When I saw the thing it just stunned me. I tripped on the sidewalk and fell into the immaculately manicured lawn it guarded.
My mind whirled.
“How had they captured the likeness of my little dog Buster so perfectly?”
I had unsettling visions of men with telephoto lenses lurking in the bushes outside my house or riding by in black sedans.
Buster was taken aback as well. Growling, he tore it from the ground, clamped it in his teeth and flung it into some rose bushes with a shake of his head.
Then he got down to business. I pretended to be watching a seagull while he assumed the position and left an ample brown calling card on the lush green lawn.
Who could blame him? The humiliation of having his private act expropriated into a metallic image was bad enough (Would you like to see yourself in similar circumstances as a lawn ornament?)
But that NO! in his face, at dog eye level. What an insult.
Buster would have been just fine with a more dignified sign, say:
‘Please refrain from leaving canine digestive byproducts on the lawn. It prevents full chlorophyll functionality.’
Respectful, and providing a persuasive rationale. So was that asking too much?
We moved on. The next few yards were filled with that white gravel so popular in some Jersey Shore communities. Buster disdains such yards as repositories for his own digestive byproducts. No, it’s got to be the real deal for him. Rich green grass. Depth about 2 ½ inches. Hydrangeas in bloom in a painstakingly mulched flower garden close by. It’s all about the atmosphere.
With liquids, Buster is a mix of traditionalist and avant-garde. Bright red fire hydrants get a robust hosing. But he always saves half a tank for the verdant green pastures on mega mansion row. There he favors two spot treatments that will emerge as small yellow blotches in a few days. We leave it to the home owners to add a crescent below them to complete the smiley face.
After several gravel wastelands we came upon such a fine lawn specimen. I could tell Buster was excited by his impatient yips. The owners had clearly invested enough money in its perfection to supply a village in Nepal with food and clean water for 5 years. Buster was anxious to get to work.
But there it was. Another sign. This time, a picture of a white terrier which bore the words:
‘Please keep off the grass’
Buster was enraged. He clamped his jaws on it, tore it loose, and let it sail into a cheery patch of pink and purple flowers.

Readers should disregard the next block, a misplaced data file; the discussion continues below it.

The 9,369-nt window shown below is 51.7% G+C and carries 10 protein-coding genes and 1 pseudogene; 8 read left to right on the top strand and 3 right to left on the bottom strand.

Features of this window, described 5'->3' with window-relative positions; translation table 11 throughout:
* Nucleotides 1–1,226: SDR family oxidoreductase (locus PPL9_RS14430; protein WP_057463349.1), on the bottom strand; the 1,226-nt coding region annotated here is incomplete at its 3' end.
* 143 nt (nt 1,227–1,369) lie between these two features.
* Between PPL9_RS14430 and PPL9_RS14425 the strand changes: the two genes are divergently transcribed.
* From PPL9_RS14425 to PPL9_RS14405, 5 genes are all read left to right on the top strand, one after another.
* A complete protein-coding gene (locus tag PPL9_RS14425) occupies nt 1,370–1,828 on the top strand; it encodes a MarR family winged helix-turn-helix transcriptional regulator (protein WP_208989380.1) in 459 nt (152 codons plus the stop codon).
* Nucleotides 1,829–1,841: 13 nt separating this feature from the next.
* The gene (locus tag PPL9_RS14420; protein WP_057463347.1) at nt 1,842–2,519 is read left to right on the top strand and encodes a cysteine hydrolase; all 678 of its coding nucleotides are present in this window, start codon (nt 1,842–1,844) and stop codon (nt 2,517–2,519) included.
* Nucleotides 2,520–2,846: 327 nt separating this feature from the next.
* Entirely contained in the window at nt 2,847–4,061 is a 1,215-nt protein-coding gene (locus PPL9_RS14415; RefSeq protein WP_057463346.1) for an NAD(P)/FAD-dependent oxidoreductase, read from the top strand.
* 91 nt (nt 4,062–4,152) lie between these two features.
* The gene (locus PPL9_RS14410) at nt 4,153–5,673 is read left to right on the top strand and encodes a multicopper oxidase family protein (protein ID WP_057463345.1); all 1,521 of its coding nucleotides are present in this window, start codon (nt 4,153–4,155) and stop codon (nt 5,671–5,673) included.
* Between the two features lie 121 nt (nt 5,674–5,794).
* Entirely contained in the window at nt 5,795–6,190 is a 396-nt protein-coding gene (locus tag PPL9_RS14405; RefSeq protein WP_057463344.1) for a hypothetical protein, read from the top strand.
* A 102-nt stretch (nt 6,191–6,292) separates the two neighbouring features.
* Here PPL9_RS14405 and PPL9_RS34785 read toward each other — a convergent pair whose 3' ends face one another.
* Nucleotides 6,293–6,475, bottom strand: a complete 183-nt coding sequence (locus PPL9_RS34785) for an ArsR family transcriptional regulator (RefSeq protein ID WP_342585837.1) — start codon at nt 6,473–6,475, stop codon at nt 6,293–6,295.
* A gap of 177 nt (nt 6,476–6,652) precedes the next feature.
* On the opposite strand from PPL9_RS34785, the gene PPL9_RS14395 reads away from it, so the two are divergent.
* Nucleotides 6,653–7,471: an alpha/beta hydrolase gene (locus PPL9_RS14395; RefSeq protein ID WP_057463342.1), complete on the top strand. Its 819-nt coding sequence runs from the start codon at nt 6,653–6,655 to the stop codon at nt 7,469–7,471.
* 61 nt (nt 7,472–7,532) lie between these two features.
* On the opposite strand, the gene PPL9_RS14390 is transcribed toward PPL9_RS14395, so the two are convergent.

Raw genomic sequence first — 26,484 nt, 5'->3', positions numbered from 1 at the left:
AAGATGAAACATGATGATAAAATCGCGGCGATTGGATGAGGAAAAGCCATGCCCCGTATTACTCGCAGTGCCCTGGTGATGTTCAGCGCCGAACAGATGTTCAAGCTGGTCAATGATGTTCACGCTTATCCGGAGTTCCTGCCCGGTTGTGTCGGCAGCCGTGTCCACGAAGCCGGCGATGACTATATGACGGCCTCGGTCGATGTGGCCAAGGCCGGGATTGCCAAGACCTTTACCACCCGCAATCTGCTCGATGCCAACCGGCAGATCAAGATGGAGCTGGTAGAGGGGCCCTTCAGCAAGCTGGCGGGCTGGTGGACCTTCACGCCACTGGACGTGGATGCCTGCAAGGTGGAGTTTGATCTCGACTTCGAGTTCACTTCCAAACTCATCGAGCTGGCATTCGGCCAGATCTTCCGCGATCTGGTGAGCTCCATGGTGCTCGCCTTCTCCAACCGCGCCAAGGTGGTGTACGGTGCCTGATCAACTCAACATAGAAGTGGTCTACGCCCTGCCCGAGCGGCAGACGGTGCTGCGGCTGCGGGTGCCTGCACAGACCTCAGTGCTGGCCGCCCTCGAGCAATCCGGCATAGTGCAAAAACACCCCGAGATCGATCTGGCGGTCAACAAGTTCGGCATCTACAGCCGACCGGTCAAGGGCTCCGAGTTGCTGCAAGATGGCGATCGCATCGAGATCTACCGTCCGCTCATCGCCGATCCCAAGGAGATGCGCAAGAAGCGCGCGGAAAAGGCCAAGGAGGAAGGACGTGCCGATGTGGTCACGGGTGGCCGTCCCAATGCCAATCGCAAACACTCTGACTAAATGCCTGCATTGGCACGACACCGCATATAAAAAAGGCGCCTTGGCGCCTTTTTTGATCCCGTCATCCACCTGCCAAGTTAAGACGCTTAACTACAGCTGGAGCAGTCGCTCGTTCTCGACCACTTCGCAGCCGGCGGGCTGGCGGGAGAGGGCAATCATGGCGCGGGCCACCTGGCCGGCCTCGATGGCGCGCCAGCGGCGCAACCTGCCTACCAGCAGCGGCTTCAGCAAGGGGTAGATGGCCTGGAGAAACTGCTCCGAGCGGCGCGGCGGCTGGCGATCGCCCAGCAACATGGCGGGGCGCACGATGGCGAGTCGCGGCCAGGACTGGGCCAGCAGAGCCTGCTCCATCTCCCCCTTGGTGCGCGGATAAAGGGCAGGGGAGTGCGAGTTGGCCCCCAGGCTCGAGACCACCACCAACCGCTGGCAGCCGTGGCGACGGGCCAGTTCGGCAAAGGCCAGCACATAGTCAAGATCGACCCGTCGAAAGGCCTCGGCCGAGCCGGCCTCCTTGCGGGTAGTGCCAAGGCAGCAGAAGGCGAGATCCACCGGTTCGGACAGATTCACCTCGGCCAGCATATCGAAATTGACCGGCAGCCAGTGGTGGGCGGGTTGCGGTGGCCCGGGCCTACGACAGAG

The sign was polite. (They did say please.) Though it was a little preemptory.
But what really set Buster off was the image itself. An exact replica of Daisy, the little white terrier who used to live down the street.
The two canines had had a torrid affair last summer. Then she dumped him for a roguish Irish Setter. Daisy’s owner, Helen, traded up to a pricier beach house somewhere. But Buster still carried a torch for Daisy.
I was about to extricate metal Daisy from the garden next to the house, when the front door opened to reveal a familiar woman in her early fifties in a running outfit. It was Helen in her new house. And behind her was a small white terrier barking frantically.
Buster yanked the leash out of my hand and charged towards his love. She scrambled out the door to meet him. Helen walked to the sidewalk to chat.
“Oh, thank goodness the sign worked!” she exclaimed. “That damn Irish Setter. I knew that Jack was bad news. But try to tell that to Daisy. Well, nooooo, don’t listen to me. Then the bounder dumped her for some demure Dalmatian.”
I glanced at Buster’s and Daisy’s reunion. The passion was running very strong.
“Daisy was crushed.” Helen continued. “She wanted Buster back but I knew she felt bad about how she’d treated him.”
“Looks like all’s forgiven” I replied, observing the panting and crescendo of canine coitus.
“I had the sign made in her image.” Helen explained. “I was hoping you might walk by and that this would happen”
Helen was a genuine romantic.
“Good call” I acknowledged.
Daisy and Buster were now lying in the grass, facing each other, snout to snout. The air glowed with consummation. I checked my watch. It was time to go.
We never saw them again. Helen sold the beach house and moved to the south of France with Daisy who’s now in a committed relationship with Georges, a Basset Hound with a fine pedigree. Helen sent pictures. Quite a family. Daisy, Georges, Helen and four brown and white puppies.
When I showed them to Buster, I knew he was thinking the same thing I was. He may have lost his one true love – but those pups definitely had his eyes.
If you don’t think a dog can smirk, you’ve never seen Buster.
I knew he was starting to get over Daisy and I figured I might as well help the process along.
“I hear a Beagle just moved in down the block,” I told him. “Want to go for a walk?”